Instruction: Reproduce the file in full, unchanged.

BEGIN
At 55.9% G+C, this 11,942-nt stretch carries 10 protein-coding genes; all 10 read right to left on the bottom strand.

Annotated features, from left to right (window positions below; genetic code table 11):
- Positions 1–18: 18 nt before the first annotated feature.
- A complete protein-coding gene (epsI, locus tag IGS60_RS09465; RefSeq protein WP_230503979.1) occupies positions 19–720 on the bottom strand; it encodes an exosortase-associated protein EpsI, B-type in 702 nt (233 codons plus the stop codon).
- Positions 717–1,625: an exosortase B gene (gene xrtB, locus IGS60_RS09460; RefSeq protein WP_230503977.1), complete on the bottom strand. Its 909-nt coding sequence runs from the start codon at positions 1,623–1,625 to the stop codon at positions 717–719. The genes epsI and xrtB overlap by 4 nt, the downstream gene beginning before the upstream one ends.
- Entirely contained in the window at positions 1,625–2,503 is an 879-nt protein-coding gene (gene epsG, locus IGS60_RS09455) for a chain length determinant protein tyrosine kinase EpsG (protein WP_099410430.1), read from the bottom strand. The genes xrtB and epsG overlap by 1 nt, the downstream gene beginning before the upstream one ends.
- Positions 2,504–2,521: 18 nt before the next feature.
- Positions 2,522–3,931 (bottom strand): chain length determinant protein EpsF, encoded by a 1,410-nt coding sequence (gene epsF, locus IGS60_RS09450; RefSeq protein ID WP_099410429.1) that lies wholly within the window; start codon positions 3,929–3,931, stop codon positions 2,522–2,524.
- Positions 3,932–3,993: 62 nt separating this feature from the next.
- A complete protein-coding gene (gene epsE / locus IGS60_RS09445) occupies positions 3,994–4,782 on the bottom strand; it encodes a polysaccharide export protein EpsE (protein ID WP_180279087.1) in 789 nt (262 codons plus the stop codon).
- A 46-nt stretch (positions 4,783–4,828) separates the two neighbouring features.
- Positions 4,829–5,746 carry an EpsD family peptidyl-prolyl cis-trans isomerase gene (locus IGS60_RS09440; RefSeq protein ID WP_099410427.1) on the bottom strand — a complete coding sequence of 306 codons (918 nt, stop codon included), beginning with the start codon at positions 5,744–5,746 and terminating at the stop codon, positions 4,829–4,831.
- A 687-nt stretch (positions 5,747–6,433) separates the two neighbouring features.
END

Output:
At 55.9% G+C, this 11,942-nt stretch carries 10 protein-coding genes; all 10 read right to left on the bottom strand.

Annotated features, from left to right (window positions below; genetic code table 11):
- Positions 1–18: 18 nt before the first annotated feature.
- A complete protein-coding gene (epsI, locus tag IGS60_RS09465; RefSeq protein WP_230503979.1) occupies positions 19–720 on the bottom strand; it encodes an exosortase-associated protein EpsI, B-type in 702 nt (233 codons plus the stop codon).
- Positions 717–1,625: an exosortase B gene (gene xrtB, locus IGS60_RS09460; RefSeq protein WP_230503977.1), complete on the bottom strand. Its 909-nt coding sequence runs from the start codon at positions 1,623–1,625 to the stop codon at positions 717–719. The genes epsI and xrtB overlap by 4 nt, the downstream gene beginning before the upstream one ends.
- Entirely contained in the window at positions 1,625–2,503 is an 879-nt protein-coding gene (gene epsG, locus IGS60_RS09455) for a chain length determinant protein tyrosine kinase EpsG (protein WP_099410430.1), read from the bottom strand. The genes xrtB and epsG overlap by 1 nt, the downstream gene beginning before the upstream one ends.
- Positions 2,504–2,521: 18 nt before the next feature.
- Positions 2,522–3,931 (bottom strand): chain length determinant protein EpsF, encoded by a 1,410-nt coding sequence (gene epsF, locus IGS60_RS09450; RefSeq protein ID WP_099410429.1) that lies wholly within the window; start codon positions 3,929–3,931, stop codon positions 2,522–2,524.
- Positions 3,932–3,993: 62 nt separating this feature from the next.
- A complete protein-coding gene (gene epsE / locus IGS60_RS09445) occupies positions 3,994–4,782 on the bottom strand; it encodes a polysaccharide export protein EpsE (protein ID WP_180279087.1) in 789 nt (262 codons plus the stop codon).
- A 46-nt stretch (positions 4,783–4,828) separates the two neighbouring features.
- Positions 4,829–5,746 carry an EpsD family peptidyl-prolyl cis-trans isomerase gene (locus IGS60_RS09440; RefSeq protein ID WP_099410427.1) on the bottom strand — a complete coding sequence of 306 codons (918 nt, stop codon included), beginning with the start codon at positions 5,744–5,746 and terminating at the stop codon, positions 4,829–4,831.
- A 687-nt stretch (positions 5,747–6,433) separates the two neighbouring features.